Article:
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(From left) Former 2017 Metro Manila Film Festival (MMFF) Executive Committee (ExeCom) members Roland Tolentino, Ricky Lee, and Kara Magsanoc Alikpala. (Photo from Tolentino's Facebook account)

2017 MMFF: Commerce over creativity (yet again)

Alvin Dacanay Before I ForgetThe 43rd Metro Manila Film Festival (MMFF) may be less than six months away, but it has already found itself embroiled in yet another controversy. As of this writing, it appears there is little chance of it dying down anytime soon. 

As everyone knows by now, the controversy began when festival organizer Metropolitan Manila Development Authority (MMDA) announced on the MMFF’s official Facebook page on June 30 the first four official entries of this year’s edition, based solely on their scripts.

These are Almost is Not Enough, to be directed by Dan Villegas and starring Jericho Rosales and Jennylyn Mercado; Love Traps #Family Goals, to be helmed by Antonio Y. Reyes and topbilled by Vic Sotto and Dawn Zulueta; Ang Panday, which will star Coco Martin, who’ll also direct it under his real name Rodel Nacianceno; and The Revengers, to be made by Joyce A. Bernal and to be headlined by Vice Ganda, Daniel Padilla, and Miss Universe 2015 Pia Alonzo Wurtzbach.

“Our selection committee had a difficult time choosing, given the quality of (the) films. We have to thank them for their exhaustive and thorough deliberations,” MMDA General Manager and MMFF Executive Committee (ExeCom) Chairman Thomas “Tim” Orbos said in a statement on the festival’s Facebook page.

According to an Interaksyon report, the chosen scripts bested 22 other entries. These include director Erik Matti and screenwriter-wife Michiko Yamamoto’s Buy Bust; the screen version of Rolando Tinio and Ryan Cayabyab’s musical adaptation of Nick Joaquin’s play Portrait of the Artist as Filipino, titled Ang Larawan, the Musical; the film adaptation of F.H. Batacan’s prize-winning crime novel Smaller and Smaller Circles; and Eric Cabahug’s Palanca award-winning screenplay for Deadma Walking, which is now in production.


Industry insiders and observers who supported the refreshing changes that marked last year’s MMFF voiced disappointment over the announcement, in some form or other.

Among them are prize-winning screenwriter Ricky Lee, academic Roland Tolentino, and broadcast journalist Kara Magsanoc Alikpala, who resigned from the MMFF ExeCom on the same day the selected scripts were announced, and after the outspoken Matti wrote in a Facebook post that they would.

“After several meetings and deliberations, we resigned because the MMFF 2017 ExeCom took a different direction, by putting too much emphasis on commerce over art,” the three said in part in a joint statement on Facebook last week.

“Our resignation had little to do with the first four selected MMFF 2017 entries. We had expressed our intention to resign long before the announcement of the first four entries was made,” they added.

“Some quarters in the ExeCom insist that only big film studios can produce a blockbuster. We believe that producing a box-office hit and creating (a) quality film is not exclusive to big film studios, nor to independent film outfits. All excellent Filipino films deserve all forms of support,” the former committee members said.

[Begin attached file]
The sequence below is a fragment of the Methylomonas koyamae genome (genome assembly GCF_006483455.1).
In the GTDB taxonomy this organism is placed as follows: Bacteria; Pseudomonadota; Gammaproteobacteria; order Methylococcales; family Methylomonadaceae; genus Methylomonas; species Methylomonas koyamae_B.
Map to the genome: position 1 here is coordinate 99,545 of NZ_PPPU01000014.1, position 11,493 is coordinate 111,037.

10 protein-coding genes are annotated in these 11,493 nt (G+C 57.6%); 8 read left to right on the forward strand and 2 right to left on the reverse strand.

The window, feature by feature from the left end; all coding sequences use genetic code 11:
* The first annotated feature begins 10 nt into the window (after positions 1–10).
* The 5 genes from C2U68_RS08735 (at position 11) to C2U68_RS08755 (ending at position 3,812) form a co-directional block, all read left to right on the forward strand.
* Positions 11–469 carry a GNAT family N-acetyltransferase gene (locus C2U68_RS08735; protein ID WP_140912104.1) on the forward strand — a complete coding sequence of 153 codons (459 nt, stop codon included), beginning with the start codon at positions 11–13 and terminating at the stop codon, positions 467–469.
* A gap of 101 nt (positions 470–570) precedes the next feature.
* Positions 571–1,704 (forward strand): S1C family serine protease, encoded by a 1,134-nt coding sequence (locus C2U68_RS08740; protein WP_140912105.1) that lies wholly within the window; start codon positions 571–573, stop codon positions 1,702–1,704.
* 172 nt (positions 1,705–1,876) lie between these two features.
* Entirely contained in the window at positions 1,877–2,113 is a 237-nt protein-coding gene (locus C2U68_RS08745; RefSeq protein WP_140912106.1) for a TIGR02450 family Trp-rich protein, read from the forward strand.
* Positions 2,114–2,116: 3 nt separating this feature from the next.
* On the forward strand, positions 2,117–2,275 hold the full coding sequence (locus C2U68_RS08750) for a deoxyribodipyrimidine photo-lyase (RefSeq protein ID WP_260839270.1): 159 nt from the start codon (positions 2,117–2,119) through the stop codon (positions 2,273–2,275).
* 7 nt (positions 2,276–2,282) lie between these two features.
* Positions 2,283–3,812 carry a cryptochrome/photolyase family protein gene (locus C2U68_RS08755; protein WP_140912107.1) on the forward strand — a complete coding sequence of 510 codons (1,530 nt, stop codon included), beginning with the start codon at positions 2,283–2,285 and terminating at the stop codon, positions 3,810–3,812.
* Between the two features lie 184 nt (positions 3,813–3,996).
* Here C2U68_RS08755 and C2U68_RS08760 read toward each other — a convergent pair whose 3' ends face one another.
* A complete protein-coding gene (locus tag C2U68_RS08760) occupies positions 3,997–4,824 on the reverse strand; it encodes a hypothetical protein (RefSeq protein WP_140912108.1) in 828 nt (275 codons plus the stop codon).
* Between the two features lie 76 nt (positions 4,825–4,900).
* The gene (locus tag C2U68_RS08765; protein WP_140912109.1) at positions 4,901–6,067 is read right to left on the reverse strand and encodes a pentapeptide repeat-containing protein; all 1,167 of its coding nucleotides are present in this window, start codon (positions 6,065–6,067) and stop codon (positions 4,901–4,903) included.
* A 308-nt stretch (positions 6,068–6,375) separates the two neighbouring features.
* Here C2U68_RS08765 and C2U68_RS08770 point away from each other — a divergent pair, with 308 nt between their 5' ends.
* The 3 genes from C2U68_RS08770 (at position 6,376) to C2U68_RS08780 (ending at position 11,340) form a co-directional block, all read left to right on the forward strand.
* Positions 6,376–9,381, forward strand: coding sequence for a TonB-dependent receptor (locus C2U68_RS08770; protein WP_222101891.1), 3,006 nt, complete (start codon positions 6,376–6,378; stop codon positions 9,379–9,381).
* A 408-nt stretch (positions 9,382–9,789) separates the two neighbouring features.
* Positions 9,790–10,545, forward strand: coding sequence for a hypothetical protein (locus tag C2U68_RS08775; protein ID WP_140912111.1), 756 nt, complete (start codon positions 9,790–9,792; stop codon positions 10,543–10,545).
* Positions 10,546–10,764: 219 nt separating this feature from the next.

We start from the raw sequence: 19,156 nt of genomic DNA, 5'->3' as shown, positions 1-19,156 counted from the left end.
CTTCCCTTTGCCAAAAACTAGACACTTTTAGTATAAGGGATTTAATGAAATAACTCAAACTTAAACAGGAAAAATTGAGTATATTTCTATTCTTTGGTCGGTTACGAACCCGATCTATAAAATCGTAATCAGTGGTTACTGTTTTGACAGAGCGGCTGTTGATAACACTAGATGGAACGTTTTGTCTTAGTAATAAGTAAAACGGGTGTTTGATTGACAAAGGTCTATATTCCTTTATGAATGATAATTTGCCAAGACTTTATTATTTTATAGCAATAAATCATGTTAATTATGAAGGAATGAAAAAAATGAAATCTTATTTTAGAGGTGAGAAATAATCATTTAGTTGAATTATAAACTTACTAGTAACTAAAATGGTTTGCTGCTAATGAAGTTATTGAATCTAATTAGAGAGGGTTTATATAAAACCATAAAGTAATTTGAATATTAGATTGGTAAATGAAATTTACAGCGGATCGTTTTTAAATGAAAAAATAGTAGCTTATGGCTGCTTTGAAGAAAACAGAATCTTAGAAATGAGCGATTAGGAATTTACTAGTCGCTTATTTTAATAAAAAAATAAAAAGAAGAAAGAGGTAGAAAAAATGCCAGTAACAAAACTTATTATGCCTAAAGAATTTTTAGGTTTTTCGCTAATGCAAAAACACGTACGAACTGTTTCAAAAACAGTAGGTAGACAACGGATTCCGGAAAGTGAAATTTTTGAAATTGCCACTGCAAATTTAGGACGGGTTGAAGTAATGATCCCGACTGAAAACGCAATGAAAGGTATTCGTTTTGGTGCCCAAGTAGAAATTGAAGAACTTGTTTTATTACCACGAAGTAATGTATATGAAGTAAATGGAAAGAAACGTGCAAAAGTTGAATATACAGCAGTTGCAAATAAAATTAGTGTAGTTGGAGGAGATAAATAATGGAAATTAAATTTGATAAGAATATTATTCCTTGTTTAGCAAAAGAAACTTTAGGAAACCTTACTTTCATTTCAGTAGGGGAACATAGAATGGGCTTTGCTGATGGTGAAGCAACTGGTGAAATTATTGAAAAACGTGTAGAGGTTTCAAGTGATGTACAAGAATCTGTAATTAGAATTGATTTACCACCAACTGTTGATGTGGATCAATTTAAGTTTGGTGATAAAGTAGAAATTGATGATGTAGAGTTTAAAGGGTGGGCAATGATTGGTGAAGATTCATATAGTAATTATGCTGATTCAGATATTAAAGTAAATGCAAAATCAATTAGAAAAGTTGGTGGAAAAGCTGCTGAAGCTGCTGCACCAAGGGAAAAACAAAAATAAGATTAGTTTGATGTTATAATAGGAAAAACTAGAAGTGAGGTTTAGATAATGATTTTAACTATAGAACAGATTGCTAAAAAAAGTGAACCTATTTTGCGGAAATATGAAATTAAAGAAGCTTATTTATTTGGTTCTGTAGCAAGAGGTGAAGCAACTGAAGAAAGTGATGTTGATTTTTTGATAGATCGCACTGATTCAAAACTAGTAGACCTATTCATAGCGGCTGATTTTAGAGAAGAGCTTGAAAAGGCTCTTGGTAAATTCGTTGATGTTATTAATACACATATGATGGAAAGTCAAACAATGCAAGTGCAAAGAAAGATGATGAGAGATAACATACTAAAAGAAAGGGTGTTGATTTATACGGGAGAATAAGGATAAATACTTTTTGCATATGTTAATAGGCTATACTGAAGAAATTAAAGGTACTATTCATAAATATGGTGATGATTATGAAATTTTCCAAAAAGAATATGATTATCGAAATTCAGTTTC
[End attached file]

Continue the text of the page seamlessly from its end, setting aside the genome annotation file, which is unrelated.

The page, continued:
‘Not happy’

For her part, another MMFF ExeCom member, Film Development Council of the Philippines (FDCP) Chairman and CEO Liza Diño, said in part on her Facebook account that, although she was “not happy with how (the) MMFF is shaping up this year,” she does “understand where each sector is coming from.”

“Filmmaking is a business as much as it is an art. The hardest part is to find the balance so we can serve both of its purpose,” she added.

The FDCP chief also said that, despite the artistic gains notched by the 2016 MMFF and the wide range of accessible and commercially viable films it featured, the “numbers didn’t support that. (P400 million) is not enough to sustain a (film) industry.”

“In a country where we only have an annual average of 20-percent audience viewership, they need that Christmas revenue in order to recoup their losses,” she added.

“I am choosing to STAY, despite the conflicts that are happening within. I know it’s always going to be a question of integrity, so for that, I salute Sir Ricky, Sir Roland and Miss Kara. But this is bigger than myself. As head (of the FDCP), I have a duty to serve the entire industry,” she added.

As of this writing, a fourth MMFF ExeCom member has left the panel. Tolentino reported on Friday night that Quezon City Film Development Commission Executive Director Ed Lejano has also resigned. He is yet to explain his resignation publicly, but it’s safe to assume it’s for the same reason cited by Lee, Tolentino, and Alikpala in their statement.

The way things are developing in this year’s MMFF, it appears that anything is possible now. That anything can happen, though not necessarily for the better. For one, the announcement of the first four entries may dissuade other directors and producers, especially independent ones, from submitting their finished films for consideration for the last four slots. What for, they may ask, if the selection committee—who are in it, by the way?—prefers blatantly commercial movies over indie features?

What’s not possible now, it seems, is returning the MMFF to the notion of what a film festival truly is: a celebration of challenging and exciting filmmaking at its best. Fortunately, the country now has several festivals—the Cinemalaya Philippine Independent Film Festival, Cinema One Originals, ToFarm Film Festival, and now the Pista ng Pelikulang Pilipino (PPP)—that embody that idea more. They deserve more of our support, which the MMFF no longer appears interested to attract.

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